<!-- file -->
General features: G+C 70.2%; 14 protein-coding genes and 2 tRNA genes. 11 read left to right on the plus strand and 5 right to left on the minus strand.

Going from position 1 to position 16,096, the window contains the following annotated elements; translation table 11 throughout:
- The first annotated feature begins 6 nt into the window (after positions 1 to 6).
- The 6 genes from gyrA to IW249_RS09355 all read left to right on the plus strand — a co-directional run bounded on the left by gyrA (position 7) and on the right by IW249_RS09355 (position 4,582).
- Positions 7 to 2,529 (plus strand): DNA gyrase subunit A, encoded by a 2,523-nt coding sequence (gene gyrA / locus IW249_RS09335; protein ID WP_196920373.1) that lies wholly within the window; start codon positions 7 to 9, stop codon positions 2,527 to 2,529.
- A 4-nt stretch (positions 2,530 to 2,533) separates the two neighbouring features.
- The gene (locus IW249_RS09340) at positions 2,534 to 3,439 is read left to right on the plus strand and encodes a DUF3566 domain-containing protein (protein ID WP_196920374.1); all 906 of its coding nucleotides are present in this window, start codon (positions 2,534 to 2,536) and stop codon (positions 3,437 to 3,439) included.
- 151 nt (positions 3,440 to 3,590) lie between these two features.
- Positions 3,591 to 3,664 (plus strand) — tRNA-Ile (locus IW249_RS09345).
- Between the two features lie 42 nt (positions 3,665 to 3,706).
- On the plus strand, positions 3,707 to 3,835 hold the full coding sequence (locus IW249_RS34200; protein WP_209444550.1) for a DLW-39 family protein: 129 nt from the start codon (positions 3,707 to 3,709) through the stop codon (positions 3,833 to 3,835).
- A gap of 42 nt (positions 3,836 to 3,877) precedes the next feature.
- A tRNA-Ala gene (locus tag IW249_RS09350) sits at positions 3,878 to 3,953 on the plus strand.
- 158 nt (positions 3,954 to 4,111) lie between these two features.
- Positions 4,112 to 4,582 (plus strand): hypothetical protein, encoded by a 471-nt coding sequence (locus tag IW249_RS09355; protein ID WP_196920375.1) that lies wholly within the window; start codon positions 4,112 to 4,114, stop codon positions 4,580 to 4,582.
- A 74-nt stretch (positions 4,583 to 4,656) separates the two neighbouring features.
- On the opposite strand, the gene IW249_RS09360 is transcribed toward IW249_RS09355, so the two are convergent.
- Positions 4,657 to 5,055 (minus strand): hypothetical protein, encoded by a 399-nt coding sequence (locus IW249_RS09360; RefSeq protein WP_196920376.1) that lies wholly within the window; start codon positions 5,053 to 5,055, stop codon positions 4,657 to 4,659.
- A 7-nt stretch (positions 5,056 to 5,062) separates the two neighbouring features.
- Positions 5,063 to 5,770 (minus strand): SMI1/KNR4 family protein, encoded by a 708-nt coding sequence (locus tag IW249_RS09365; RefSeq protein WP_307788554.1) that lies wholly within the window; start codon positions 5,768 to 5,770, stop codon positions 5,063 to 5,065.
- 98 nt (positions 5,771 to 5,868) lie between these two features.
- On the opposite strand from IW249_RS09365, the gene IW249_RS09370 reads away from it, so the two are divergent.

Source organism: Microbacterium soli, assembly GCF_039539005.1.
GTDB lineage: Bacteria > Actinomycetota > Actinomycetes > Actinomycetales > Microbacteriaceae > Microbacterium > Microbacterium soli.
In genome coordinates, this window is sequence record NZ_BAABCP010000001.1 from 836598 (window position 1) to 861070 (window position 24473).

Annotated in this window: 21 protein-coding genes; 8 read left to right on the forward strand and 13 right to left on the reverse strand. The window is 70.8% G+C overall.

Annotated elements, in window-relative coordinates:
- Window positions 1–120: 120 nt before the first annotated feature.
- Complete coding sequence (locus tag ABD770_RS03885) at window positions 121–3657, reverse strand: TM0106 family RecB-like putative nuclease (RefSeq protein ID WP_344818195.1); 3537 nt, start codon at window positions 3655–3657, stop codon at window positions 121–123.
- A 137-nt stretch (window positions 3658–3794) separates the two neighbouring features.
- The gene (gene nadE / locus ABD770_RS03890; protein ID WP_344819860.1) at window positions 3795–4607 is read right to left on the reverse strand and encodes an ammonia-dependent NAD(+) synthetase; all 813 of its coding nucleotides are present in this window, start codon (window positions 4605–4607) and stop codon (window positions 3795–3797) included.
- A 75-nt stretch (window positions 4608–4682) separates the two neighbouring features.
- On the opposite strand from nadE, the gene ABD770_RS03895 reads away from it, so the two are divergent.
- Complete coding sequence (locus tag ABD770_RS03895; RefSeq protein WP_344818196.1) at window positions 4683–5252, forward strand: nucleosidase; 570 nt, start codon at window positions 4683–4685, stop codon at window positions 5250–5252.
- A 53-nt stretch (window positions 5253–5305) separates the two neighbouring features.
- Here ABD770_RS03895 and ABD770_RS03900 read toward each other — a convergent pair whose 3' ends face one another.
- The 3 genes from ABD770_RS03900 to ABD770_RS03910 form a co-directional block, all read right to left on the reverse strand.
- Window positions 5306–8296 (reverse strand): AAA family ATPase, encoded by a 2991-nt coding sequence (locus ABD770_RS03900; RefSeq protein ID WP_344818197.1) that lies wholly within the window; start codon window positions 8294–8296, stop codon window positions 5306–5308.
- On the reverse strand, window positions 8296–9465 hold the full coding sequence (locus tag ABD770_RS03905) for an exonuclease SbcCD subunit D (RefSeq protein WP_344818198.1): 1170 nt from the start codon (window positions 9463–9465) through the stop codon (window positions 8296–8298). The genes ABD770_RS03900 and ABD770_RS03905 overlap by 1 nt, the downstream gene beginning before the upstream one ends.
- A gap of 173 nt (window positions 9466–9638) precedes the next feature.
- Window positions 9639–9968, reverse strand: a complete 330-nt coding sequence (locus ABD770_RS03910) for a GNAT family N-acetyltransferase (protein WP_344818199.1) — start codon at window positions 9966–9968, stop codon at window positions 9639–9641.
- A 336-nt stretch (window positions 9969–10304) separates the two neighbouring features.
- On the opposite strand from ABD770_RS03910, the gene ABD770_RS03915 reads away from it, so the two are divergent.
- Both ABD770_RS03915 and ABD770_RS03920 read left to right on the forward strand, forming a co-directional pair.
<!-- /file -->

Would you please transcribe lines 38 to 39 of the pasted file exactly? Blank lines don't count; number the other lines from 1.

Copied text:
- Window positions 5306–8296 (reverse strand): AAA family ATPase, encoded by a 2991-nt coding sequence (locus ABD770_RS03900; RefSeq protein ID WP_344818197.1) that lies wholly within the window; start codon window positions 8294–8296, stop codon window positions 5306–5308.
- On the reverse strand, window positions 8296–9465 hold the full coding sequence (locus tag ABD770_RS03905) for an exonuclease SbcCD subunit D (RefSeq protein WP_344818198.1): 1170 nt from the start codon (window positions 9463–9465) through the stop codon (window positions 8296–8298). The genes ABD770_RS03900 and ABD770_RS03905 overlap by 1 nt, the downstream gene beginning before the upstream one ends.